Q: what has two thumbs and is the leading candidate for first victim of the zombie apocalypse? A: this chick

Shannon and I have decided that we’re sick of being fat bastards and have implemented a fitness regime into our already pretty groggy lives. Shannon’s going to be a doctor one day, so I understand her desire for general health. Me, however, sometimes I feel like I’m a write-off, but sometimes I fantasize about being able to run for a minute straight without keeling over. (This fantasy is of similar only-in-a-parallel-universe status as my fantasy about singing with my imaginary band in some seedy club and doing it well enough to impress John Cusack – who just happens to be in the audience – so much that he invites me over for a drink and a marriage proposal. Yup. File it under “Not Only Never Going to Happen, But Also Probably a Sign of Mental Health Issues.” [Further subnote: Peter Gabriel’s ‘In Your Eyes’ just starting playing on the radio as I write this. Oooh, chills.]) So, Shannon and I started running a couple of weeks ago. We’re doing the Vancouver Sun Run training schedule, where you start running for thirty seconds, walking for four and a half minutes, then slowly work it up, so that in thirteen weeks, you’re running straight for almost an hour. We are currently on running for a minute, walking four minutes. Personal best. Go us. Roommate powers activate.

We also run through a graveyard. Exciting, I know. Mountainview Cemetary is only a few blocks from our place, and runs for several city blocks. It’s fantastic. I love it. Is that creepy? It is, I know. We spend our runs going through the cemetary, zig-zagging around the small roads that section off the graveyard. It’s quiet. Peaceful. Lacking in other (living) people and creepy drivers who leer at you as they drive past you jogging. I know they leer. Every one of them. I know when I’m driving past a jogger, I always look at them. I find that far creepier than a cemetary, thank you. I mean, it’s not like we’re running over top of the graves…. right? On Wednesday, we were finishing off some work, so we ended up going for our run at about eight o’clock at night. The sun was just setting as we came over the crest of the hill into the cemetary, which goes on for several blocks – far past your line of sight. A lovely endless field, full of… I don’t know how to end that sentence without feeling I’m disrespecting the dead. And it was dark. From a distance it looked as if the sprinklers might be on. I asked this question aloud, to which Shannon so aptly replied: “If they put a sprinkler system in here, wouldn’t that mean they would have to, er, dig things up?” As we got closer we realized that we were running through a fog-cloaked graveyard. In the dark. We were two giggly twenty-something females, with our iPods plugged into our ears in what would be a perfect commentary on the ironic juxtaposition between literal zombie attackers and figurative zombie victims.

Since I am so precariously located on the precipice of disaster when the Zombie Apocalypse engulfs humanity, I promise I will post a Twitter update from my mobile as the first horde of zombies closes in. My last action before joining the Legion of the Undead will be to warn you all:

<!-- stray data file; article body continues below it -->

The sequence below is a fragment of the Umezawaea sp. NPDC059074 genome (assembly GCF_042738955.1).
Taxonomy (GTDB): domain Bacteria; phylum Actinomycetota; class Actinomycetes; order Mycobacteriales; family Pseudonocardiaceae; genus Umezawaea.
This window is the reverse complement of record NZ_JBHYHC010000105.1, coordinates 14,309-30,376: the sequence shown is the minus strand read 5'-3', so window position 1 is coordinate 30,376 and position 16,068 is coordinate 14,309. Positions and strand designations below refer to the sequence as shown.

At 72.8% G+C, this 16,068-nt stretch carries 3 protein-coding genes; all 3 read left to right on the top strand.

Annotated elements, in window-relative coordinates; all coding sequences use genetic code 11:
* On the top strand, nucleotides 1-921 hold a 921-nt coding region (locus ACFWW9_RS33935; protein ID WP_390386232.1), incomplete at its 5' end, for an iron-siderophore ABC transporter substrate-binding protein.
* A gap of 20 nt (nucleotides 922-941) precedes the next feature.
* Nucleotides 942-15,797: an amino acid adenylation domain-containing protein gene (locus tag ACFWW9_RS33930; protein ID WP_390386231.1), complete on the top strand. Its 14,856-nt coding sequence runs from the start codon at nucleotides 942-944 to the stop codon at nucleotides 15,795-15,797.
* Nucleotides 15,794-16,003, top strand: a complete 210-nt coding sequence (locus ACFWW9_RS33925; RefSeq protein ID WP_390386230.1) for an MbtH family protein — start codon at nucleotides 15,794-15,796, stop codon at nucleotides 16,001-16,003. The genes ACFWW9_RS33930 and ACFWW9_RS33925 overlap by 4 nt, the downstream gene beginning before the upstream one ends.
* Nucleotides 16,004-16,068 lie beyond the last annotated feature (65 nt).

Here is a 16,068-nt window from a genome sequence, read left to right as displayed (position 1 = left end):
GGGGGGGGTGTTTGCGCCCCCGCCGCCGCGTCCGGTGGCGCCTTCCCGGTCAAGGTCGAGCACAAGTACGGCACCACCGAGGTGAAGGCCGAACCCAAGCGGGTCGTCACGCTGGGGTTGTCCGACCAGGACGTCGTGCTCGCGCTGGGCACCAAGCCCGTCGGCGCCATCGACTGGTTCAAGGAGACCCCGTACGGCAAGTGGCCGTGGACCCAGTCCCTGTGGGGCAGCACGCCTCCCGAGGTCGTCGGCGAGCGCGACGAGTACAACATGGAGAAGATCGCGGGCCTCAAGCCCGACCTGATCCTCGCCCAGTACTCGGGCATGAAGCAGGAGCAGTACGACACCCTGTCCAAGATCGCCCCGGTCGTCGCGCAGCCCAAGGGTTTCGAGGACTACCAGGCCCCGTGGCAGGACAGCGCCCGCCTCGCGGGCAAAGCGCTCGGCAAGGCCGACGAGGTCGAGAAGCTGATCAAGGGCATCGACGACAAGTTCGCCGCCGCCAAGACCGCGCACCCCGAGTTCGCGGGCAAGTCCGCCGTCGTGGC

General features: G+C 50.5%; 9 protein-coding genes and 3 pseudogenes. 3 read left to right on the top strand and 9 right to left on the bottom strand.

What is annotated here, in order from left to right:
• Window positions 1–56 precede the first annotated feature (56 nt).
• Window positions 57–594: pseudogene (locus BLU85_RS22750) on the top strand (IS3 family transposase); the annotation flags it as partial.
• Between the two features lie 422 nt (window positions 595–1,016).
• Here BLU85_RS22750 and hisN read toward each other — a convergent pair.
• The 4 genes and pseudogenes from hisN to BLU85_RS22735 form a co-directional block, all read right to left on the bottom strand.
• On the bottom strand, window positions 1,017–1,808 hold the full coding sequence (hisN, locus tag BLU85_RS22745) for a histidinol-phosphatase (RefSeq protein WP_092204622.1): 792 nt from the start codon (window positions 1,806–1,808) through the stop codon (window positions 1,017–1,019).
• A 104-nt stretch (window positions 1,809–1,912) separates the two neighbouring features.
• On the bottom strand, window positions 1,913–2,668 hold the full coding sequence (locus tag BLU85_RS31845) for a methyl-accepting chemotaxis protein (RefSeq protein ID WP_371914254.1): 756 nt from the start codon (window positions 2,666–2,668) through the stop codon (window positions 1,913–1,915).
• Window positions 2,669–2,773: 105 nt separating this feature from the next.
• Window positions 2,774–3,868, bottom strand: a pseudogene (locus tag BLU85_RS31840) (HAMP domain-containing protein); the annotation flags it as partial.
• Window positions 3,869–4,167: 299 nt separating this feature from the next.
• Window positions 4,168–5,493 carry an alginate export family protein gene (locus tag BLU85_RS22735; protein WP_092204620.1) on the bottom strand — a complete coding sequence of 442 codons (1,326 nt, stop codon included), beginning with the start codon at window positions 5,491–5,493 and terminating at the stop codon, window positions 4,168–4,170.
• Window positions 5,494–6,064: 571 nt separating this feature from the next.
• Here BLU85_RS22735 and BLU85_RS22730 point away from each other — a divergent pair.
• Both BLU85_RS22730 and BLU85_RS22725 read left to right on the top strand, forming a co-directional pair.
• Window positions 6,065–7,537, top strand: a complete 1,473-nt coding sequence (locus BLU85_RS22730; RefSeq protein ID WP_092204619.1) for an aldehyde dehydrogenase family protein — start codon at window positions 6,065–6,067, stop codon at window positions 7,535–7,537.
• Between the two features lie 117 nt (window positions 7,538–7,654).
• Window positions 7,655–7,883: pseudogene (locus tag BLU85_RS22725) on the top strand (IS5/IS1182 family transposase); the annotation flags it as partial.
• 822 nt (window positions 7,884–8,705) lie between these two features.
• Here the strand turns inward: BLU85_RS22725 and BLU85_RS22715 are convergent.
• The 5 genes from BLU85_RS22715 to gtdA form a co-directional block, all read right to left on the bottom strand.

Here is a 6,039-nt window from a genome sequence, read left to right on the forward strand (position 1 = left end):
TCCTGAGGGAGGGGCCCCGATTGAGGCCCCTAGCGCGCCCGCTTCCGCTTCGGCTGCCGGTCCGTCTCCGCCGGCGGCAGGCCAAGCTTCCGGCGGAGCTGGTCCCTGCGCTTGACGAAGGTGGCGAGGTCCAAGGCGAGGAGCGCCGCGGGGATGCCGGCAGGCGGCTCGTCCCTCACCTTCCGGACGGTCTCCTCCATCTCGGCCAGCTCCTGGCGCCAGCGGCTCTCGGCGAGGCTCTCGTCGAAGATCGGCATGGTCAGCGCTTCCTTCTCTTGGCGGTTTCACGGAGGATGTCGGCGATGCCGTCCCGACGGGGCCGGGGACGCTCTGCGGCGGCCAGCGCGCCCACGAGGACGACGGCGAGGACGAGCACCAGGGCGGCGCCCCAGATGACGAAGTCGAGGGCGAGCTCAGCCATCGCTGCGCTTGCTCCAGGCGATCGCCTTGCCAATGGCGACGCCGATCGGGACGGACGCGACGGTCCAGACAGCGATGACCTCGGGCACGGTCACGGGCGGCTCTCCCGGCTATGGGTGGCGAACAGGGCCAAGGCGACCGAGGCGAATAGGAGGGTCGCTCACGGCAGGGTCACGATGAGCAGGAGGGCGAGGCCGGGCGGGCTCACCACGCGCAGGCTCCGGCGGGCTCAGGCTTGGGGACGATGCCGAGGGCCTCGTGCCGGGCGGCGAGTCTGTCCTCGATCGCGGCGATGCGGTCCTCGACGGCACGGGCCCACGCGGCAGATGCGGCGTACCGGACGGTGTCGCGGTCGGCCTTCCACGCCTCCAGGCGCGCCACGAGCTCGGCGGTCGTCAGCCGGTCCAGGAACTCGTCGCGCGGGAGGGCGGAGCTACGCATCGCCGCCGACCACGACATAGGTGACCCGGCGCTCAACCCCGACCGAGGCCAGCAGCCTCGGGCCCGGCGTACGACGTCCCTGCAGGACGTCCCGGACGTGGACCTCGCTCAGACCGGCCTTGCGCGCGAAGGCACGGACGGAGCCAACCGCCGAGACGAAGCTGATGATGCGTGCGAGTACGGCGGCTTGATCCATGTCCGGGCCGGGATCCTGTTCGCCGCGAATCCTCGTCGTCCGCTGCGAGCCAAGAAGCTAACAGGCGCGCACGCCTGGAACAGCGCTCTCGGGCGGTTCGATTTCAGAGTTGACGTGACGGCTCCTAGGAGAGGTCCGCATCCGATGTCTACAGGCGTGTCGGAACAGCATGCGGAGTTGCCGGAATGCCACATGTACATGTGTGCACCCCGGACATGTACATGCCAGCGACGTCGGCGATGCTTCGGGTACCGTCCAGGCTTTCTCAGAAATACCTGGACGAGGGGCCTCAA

ashleighrajala OMFG! #zombieapocalypse RT @kanyedouchebag i’m gonna let you get right back to eating my brains but i just wanted to let you know, beyonce is way better at jogging through graveyards
2:06 AM Sep 18th from mobile

Okay, why did I reference that stupid Kanye West thing? I’m getting so sick of reading ridiculous parodies of that crap. Get over it, people. I guess it was just too easy. Also, it’s quarter-to-four on a Friday afternoon and I’m tired, damn it. Too tired to think of anything original.

the good, the bad, and daniel day-lewis: my latest cinematic exploits

In my never-ending quest to work for free, I caught two press screenings for Press+1: Whiteout and The Informant! One was fantastic and the other was terrible. I’ll leave you to guess which is which. It’s been nice. Seeing films. I haven’t seen anything else since, rented, theatrical or library-loan or anything. Actually – I lie. I borrowed St. Trinian’s from my parents last night. Decent. You have female anarchistic rebellion for the women in the audience; Emily Strange’s School Days for all the kids and goths; and sexy schoolgirls for the guys. Roommate Shannon made me watch Scorsese’s Gangs of New York with her. My review in a few short thoughts: lose Cameron Diaz, as I can’t think of any film that was actually improved by her presence; Daniel Day-Lewis was fantastic, but what I really saw was a character ripe with the mind-blowing awesomeness that would become Daniel Plainview; and, just like I said with Ridley Scott’s Kingdom of Heaven, somewhere in there – somewhere over that muddy, top-hatted rainbow – was a good film.

too busy to overthink trivial things so i thus must underthink the extremely important

So I’ve been hectically planning for Filmtoberfest, which lands in approximately three weeks. I’m on schedule, but I can’t help but be stressed to the hilt. Even as I write this, with full intention not to recapitulate the minutia of details about what exactly I need to do, I can’t help but feel as though I need to list everything. But I won’t. There. I’ve stopped myself. Good.